Next are our bunnies! And how appropriate for the Easter holiday season?! With 2 disappointing failed litters over the winter, we learned a lot, and this one was a big success. A litter of 7, so cute almost fake-looking, puffball bunnies. They’re just old enough (just over a couple weeks) for us to sarely handle and take some photo ops with.

And lastly are our pride and joy litter of 9 piglets from our beautiful gilt, turned sow, Gretel. A huge thanks to Steve and Anita Hill from Sunny Hill Ranch (the ones with all the amazing yak out on Montana Creek Road) for letting us barrow Wilbur, their young stud boar earlier in the winter to plant the seed, so to speak. Wilbur did a fantastic job, and as a result, our pig herd grew immensely in one fell swoop 2 Sundays ago. Being absolutely smitten with our pigs over the last year, we really, really, really wanted baby piglets, so we were crossing our fingers, but I was skeptical. Every time I saw Wilbur making his advancements (and believe you me, it was frequent!), Gretel was always very resistant. But as they say, it only takes once, when she’s ready! So now we’re blessed with 9 little grunting gremlins. Right now the plan is to keep all of them (except for the one we’re giving to the Hill’s for their gracious loan of Wilbur to us) to raise and sell. We’ll probably keep one gilt (a young female pig) to breed next year (along with Gretel again) and also one to butcher for ourselves.
 
When we sell, there are some legality issues that need considering. The main thing is that we cannot legally butcher our own meat and sell the cuts to the public. In order for us to be able to sell cuts in a retail-type situation, the meat needs to be processed in a USDA-certified processing facility, which to my knowledge there is only one in the state, which is state-run, and is now possibly on the legislative chopping block. So, the big thing we’ll need to figure out is if the buyer would like to take the pig live to butcher (or otherwise), or….something else. I guess the other options would be setting up a sort of U-butcher operation here on the farm for the consumer to butcher (I think this is a thing), or possibly us transporting the pig to the butcher, for the consumer to pick up at a later time. At any rate, there are some legality issues there that need to be navigated, but we’ll deal with those as they arise.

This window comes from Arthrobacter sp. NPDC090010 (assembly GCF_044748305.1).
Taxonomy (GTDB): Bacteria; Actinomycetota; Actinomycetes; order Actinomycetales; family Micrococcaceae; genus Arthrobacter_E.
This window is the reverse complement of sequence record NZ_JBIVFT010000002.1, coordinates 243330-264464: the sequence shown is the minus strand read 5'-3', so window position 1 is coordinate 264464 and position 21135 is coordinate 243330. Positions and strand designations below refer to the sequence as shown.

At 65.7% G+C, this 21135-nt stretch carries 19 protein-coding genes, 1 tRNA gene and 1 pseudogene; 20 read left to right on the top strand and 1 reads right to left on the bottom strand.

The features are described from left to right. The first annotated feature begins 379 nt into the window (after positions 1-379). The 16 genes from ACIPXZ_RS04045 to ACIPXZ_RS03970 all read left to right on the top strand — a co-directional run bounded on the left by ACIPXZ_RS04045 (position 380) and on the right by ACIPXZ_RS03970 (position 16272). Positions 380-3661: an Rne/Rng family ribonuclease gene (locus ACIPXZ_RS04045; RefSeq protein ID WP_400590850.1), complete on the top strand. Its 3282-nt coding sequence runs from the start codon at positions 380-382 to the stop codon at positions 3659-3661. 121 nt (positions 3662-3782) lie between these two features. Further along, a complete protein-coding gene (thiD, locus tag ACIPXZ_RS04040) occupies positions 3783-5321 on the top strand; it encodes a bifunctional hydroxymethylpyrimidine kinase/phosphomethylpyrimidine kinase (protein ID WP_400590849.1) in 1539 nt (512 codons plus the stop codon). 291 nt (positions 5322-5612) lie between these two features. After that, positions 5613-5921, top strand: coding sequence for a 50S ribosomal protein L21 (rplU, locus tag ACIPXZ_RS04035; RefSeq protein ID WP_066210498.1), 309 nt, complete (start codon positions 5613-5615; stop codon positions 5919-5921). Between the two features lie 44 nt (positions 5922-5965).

Ok everyone, as always, I’ve been long-winded, my fingers hurt from typing and your eyes probably hurt from reading. Much more in the way of news, subjects, blabberings, in the future, on subjects such as: hugelculture raised beds that will built this summer; the black locust, chinese chestnut, and mulberry trees that I have growing inside right now; other selected varieties of perennial plants and why we’ve selected them; the continuing formation of the pond, the jobs that our critters will be performing for us this summer; other plant varieties we’ll be getting in the ground; a potential plant nursery here on site; plant and animal breeding; and on and on.
 
Looking forward to sharing our trials and tribulations with you as we joyfully blunder through this lovely experiment of sustainable land design. We’re happy to have you along for the ride!

Thank you so much for your support and please contact us with any questions, comments, concerns, or suggestions.

– Graham and Mindy